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The best little utility-scale solar roundup in Texas


Big solar projects in the U.S. are back in style and the Lone Star state is a hotbed of developer activity.

These large solar projects are no longer driven by RPS edicts or government loan programs — but by corporate clean energy buyers, utility offtakers and the sheer competitive pricing of solar (or solar-plus-storage) compared to other generation sources.

Big solar project news, Texas edition

Texas is perfect for big solar. Although the state has no renewable portfolio standard, it has Texas sun, lots of land and a competitive energy-only marketplace. Texas is projected to be the No. 2 state in new solar capacity over the next five years, according to SEIA, and remains one of the fastest growing solar energy markets in the country.

Here are five enormous Texas solar projects at various stages of development in the news.

200-MW Holstein Solar

Duke announced the commercial operation of its Holstein Solar project in Nolan County, Texas last month.

The project was acquired from developer 8minute Solar Energy which also brought hedge, tax equity and debt counterparties to the project. The project is 8minute’s first completed installation in Texas and the company has four others in development in Texas, totaling almost 1 gigawatt in capacity. According to the company, the portfolio is expected to generate roughly $1 billion in capital investment, $60 million in land payments and $120 million in local tax revenues. The projects are also expected to create more than 1,000 construction jobs and another 2,000 indirect jobs.

The Holstein project will contain over 709,000 solar panels across approximately 1,300 acres in Wingate, Texas. Much of the energy generated from the Holstein Solar Project will be sold through a 12-year term hedge agreement to J. Aron & Company, a subsidiary of Goldman Sachs — the first Duke solar project to utilize a hedge agreement.

CIT furnished $204.5 million in debt financing for the Holstein project.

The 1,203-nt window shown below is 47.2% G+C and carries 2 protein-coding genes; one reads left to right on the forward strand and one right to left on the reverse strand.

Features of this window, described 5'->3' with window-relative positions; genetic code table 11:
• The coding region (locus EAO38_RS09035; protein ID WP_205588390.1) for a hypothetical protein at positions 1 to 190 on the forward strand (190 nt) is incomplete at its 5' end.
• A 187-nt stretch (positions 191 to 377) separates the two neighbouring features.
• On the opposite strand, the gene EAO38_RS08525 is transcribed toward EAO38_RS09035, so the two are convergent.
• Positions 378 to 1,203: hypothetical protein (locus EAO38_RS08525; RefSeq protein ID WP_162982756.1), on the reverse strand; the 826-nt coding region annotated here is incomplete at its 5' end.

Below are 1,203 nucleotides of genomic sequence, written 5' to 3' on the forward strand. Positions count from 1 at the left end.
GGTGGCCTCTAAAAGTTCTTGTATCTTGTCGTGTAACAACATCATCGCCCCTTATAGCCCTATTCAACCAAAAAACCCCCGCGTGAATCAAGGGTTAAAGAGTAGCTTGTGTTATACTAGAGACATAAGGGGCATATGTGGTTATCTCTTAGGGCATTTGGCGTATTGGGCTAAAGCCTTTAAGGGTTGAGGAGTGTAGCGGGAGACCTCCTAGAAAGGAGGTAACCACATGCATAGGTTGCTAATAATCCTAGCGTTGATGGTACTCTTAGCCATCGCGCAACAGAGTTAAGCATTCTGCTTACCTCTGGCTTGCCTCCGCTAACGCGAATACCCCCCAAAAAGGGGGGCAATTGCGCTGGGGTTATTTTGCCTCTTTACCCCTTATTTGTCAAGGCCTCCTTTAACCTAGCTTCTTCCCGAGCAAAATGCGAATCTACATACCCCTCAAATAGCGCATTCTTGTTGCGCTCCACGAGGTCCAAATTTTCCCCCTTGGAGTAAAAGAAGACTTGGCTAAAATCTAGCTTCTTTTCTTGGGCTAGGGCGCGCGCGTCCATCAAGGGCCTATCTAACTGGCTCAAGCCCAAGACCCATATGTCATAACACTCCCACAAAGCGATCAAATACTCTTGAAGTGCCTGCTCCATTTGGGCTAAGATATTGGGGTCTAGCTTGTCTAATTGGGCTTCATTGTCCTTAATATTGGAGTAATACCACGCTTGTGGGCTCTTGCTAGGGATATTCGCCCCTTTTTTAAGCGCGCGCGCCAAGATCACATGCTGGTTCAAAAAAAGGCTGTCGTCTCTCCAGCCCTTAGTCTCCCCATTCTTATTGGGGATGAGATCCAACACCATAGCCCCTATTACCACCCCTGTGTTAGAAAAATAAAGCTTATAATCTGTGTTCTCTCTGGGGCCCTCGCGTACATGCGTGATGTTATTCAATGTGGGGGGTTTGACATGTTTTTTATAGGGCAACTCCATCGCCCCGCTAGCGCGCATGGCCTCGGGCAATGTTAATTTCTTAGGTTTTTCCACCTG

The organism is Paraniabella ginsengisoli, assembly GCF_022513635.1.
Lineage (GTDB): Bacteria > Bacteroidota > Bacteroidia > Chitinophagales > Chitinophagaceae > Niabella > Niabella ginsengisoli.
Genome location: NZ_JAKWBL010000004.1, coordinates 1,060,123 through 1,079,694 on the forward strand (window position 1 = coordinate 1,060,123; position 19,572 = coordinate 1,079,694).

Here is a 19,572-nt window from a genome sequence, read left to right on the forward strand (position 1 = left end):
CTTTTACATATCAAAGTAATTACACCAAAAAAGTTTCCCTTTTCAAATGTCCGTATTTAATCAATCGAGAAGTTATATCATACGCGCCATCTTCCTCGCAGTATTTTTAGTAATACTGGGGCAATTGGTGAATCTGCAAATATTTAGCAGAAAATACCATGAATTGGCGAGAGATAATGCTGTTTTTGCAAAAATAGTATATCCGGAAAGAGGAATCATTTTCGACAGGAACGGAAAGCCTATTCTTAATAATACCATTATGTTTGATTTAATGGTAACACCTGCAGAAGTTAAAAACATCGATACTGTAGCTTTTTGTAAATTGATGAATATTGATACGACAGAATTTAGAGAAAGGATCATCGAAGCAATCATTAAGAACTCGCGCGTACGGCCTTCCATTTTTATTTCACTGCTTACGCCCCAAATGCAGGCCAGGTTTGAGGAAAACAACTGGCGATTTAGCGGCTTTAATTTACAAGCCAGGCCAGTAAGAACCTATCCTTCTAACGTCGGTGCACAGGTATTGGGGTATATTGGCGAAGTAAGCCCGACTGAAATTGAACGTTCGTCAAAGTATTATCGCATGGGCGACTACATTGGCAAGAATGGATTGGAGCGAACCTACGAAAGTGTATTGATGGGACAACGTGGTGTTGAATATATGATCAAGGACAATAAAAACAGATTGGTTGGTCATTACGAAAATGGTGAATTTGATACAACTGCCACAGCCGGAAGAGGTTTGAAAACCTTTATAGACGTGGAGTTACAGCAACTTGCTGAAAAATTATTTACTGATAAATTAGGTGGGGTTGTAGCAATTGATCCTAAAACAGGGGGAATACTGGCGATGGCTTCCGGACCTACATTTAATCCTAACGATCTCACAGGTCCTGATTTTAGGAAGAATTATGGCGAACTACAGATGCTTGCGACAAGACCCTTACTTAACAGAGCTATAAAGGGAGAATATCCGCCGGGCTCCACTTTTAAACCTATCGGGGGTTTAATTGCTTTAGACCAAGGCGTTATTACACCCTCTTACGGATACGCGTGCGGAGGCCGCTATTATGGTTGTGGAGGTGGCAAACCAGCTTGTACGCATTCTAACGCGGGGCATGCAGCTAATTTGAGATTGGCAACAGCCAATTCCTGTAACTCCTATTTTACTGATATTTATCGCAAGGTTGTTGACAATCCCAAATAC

The solar project’s design, procurement of inverters, balance of plant systems and construction were performed by Blattner Energy. First Solar Energy Services will be the O&M service provider under a five-year agreement.

Holstein Solar

200-MW Rambler Solar

The 200-MWac Rambler Solar project in Tom Green County, Texas, has begun commercial operation, according to owner Duke Energy Renewables.

Here are some project details.

  • 200-MWac project on approximately 1,700 acres, west of San Angelo, Texas
  • 733,000 Canadian Solar high-efficiency bifacial modules
  • Construction performed by Signal Energy
  • Duke Energy Renewables will provide O&M services for the project.
  • Energy generated by Rambler is being sold under a 15-year agreement.

Duke Energy Renewables acquired the Rambler Solar project in September 2019 from Recurrent Energy.

Rambler Solar

514-MW Aktina Solar

Hecate Energy, the largest privately-held independent solar power developer in the U.S., sold its 514-MWac Aktina Solar PV power plant in Wharton County, Texas, to Tokyo Gas America. When finished, Aktina Solar is expected to be the largest solar PV project in the state and one of the largest in the country. The project is scheduled to break ground this quarter, with the first blocks operational by Q3 2021.

This project is Tokyo Gas’ first acquisition outside of Japan, and will bring the company’s total PV portfolio to 1.2 GW. Developer Hecate has now contracted or sold 2 GW of solar projects and an additional 100 MW of battery storage.

350-MW Red-Tailed Hawk

The 350-MWac Red-Tailed Hawk project in Wharton County, Texas will be developed by utility J-Power USA – which runs a 6.5 GW, 12-site gas portfolio in the U.S. – along with investor Avondale Solar and Hong Kong-based project developer Solar Plus Development through their AP Solar Holdings joint venture.

The Red-Tailed Hawk project is planned near the load center of Houston, a high power demand area, and is set to be operational in 2022 after breaking ground this year. Mark Condon, CEO of J-Power USA, has labelled the location “the fastest growing load pocket in Ercot,” in a reference to Texan electricity transmission system operator Electric Reliability Council of Texas.

J-Power USA’s parent is a 60-year-old Japanese utility with an 18-GW coal, hydro, pumped storage and wind portfolio. The project is expected to break ground in the second half of this year and is slated to enter operational phase by 2022.

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  1. Thanks Eric. Love that the biggest electricity using/producing state is becoming a solar power house, too. I saw a WoodMac projection that Texas will have about 34GW of wind installed by 2022. If they can get the same amount of solar installed it would be wonderful. In ERCOT’s recent pipeline data that solar has passed wind in Interconnect Agreements. That is pretty huge.

  2. These utility scale installations are likely to lower the wholesale price of electricity to the point that rooftop residential solar will not be competitive. There are a few hours a year with extremely high rates, but it’s hard to justify for the rest of the year. I know it’s pandemic rates this year, but wholesale rates certainly look attractive.

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